Foreign Domestic Workers Have Twice As Likely To Develop Mental Health Problems As Singaporeans

A new study has found that foreign domestic workers (FDW) have double the risk to develop mental health problems as compared to the general Singapore population.

The study, conducted by Humanitarian Organization for Migration Economics (HOME) and revealed today (March 8) showed that almost a quarter (24 per cent) of the 670 FDWs surveyed, are facing poor mental health.

This means that more than two in 10 FDW have poor mental health as compared to a study conducted by the Institute of Mental Health in 2010 which showed that at least one in 10 people in Singapore which will be stricken by mental illness in their lifetime.

Several factors such as working and living conditions proved to be significantly related to impact a FWD’s mental health, said the study.

“Having sufficient rest, one’s own room to sleep in, a stable social network and adequate nutritional and medical attention are crucial for good mental health in FDWs,” it added.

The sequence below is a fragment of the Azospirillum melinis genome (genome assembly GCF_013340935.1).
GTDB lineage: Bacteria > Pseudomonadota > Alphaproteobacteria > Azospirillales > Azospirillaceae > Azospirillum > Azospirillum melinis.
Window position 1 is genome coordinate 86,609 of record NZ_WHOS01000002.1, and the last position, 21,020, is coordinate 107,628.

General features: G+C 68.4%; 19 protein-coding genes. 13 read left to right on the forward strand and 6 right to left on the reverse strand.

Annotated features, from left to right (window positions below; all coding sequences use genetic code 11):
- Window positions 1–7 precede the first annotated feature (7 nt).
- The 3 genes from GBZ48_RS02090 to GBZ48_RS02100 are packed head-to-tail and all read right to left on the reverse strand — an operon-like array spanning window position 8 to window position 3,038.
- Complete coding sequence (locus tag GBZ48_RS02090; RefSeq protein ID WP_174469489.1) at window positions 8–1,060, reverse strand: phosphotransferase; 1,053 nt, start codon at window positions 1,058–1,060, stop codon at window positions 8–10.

The study showed that the most severe symptoms amongst those surveyed were psychoticism – a mental state of “losing contact with reality” which includes symptoms such as hallucinations – depression and interpersonal sensitivity – which means they feel inferior or inadequate as compared to others.

“There are clear correlations between FDWs’ mental health issues and exploitative, restrictive and/or abusive working and living conditions,” said the study.

The survey also revealed that more than half (51 per cent) of the participants experienced some form of abusive behaviour such as yelling or screaming and even name-calling.

The survey was conducted between Nov 2013 and May last year. Almost half (48.1 per cent) of the FDWs surveyed – with an average age of 33 – were from Indonesia and more than a third (34.7 per cent) were from the Philippines. The other nationalities surveyed also include those from Myanmar.



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